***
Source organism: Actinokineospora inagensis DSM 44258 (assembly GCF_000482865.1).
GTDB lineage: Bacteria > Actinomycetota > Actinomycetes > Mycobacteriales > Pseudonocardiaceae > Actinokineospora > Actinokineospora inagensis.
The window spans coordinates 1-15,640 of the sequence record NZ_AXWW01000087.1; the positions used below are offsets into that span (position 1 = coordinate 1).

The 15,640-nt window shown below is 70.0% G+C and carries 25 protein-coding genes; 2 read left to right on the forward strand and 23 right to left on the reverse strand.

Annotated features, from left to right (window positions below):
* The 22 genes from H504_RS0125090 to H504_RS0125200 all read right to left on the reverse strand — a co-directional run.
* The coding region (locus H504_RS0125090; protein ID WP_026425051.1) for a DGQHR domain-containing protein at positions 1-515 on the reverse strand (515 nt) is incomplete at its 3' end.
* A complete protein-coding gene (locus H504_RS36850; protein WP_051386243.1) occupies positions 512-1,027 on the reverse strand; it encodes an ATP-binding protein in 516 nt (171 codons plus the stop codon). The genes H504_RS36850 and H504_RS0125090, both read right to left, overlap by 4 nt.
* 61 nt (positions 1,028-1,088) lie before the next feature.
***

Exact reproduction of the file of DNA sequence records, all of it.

Source organism: Actinokineospora inagensis DSM 44258 (assembly GCF_000482865.1).
GTDB lineage: Bacteria > Actinomycetota > Actinomycetes > Mycobacteriales > Pseudonocardiaceae > Actinokineospora > Actinokineospora inagensis.
The window spans coordinates 1-15,640 of the sequence record NZ_AXWW01000087.1; the positions used below are offsets into that span (position 1 = coordinate 1).

The 15,640-nt window shown below is 70.0% G+C and carries 25 protein-coding genes; 2 read left to right on the forward strand and 23 right to left on the reverse strand.

Annotated features, from left to right (window positions below):
* The 22 genes from H504_RS0125090 to H504_RS0125200 all read right to left on the reverse strand — a co-directional run.
* The coding region (locus H504_RS0125090; protein ID WP_026425051.1) for a DGQHR domain-containing protein at positions 1-515 on the reverse strand (515 nt) is incomplete at its 3' end.
* A complete protein-coding gene (locus H504_RS36850; protein WP_051386243.1) occupies positions 512-1,027 on the reverse strand; it encodes an ATP-binding protein in 516 nt (171 codons plus the stop codon). The genes H504_RS36850 and H504_RS0125090, both read right to left, overlap by 4 nt.
* 61 nt (positions 1,028-1,088) lie before the next feature.